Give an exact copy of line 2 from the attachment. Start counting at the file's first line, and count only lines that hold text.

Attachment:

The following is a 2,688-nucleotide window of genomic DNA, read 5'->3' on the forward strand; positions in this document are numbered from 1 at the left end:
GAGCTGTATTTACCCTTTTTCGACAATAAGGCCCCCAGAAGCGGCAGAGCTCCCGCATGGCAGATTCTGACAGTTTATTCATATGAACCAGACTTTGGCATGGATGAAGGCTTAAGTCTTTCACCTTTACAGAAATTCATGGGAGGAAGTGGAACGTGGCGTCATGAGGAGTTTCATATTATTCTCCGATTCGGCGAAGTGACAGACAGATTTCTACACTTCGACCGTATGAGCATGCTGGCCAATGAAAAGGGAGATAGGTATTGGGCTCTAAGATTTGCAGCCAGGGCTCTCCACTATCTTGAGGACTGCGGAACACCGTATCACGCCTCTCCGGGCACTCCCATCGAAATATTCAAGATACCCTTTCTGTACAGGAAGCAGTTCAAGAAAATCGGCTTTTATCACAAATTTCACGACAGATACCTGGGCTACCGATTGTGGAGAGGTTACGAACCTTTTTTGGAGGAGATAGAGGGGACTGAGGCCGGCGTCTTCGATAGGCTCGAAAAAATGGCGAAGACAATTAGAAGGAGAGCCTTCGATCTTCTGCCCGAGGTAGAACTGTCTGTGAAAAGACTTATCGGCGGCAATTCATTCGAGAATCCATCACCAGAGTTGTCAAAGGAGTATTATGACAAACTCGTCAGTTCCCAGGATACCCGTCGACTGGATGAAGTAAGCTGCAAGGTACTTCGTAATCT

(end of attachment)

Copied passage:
GAGCTGTATTTACCCTTTTTCGACAATAAGGCCCCCAGAAGCGGCAGAGCTCCCGCATGGCAGATTCTGACAGTTTATTCATATGAACCAGACTTTGGCATGGATGAAGGCTTAAGTCTTTCACCTTTACAGAAATTCATGGGAGGAAGTGGAACGTGGCGTCATGAGGAGTTTCATATTATTCTCCGATTCGGCGAAGTGACAGACAGATTTCTACACTTCGACCGTATGAGCATGCTGGCCAATGAAAAGGGAGATAGGTATTGGGCTCTAAGATTTGCAGCCAGGGCTCTCCACTATCTTGAGGACTGCGGAACACCGTATCACGCCTCTCCGGGCACTCCCATCGAAATATTCAAGATACCCTTTCTGTACAGGAAGCAGTTCAAGAAAATCGGCTTTTATCACAAATTTCACGACAGATACCTGGGCTACCGATTGTGGAGAGGTTACGAACCTTTTTTGGAGGAGATAGAGGGGACTGAGGCCGGCGTCTTCGATAGGCTCGAAAAAATGGCGAAGACAATTAGAAGGAGAGCCTTCGATCTTCTGCCCGAGGTAGAACTGTCTGTGAAAAGACTTATCGGCGGCAATTCATTCGAGAATCCATCACCAGAGTTGTCAAAGGAGTATTATGACAAACTCGTCAGTTCCCAGGATACCCGTCGACTGGATGAAGTAAGCTGCAAGGTACTTCGTAATCT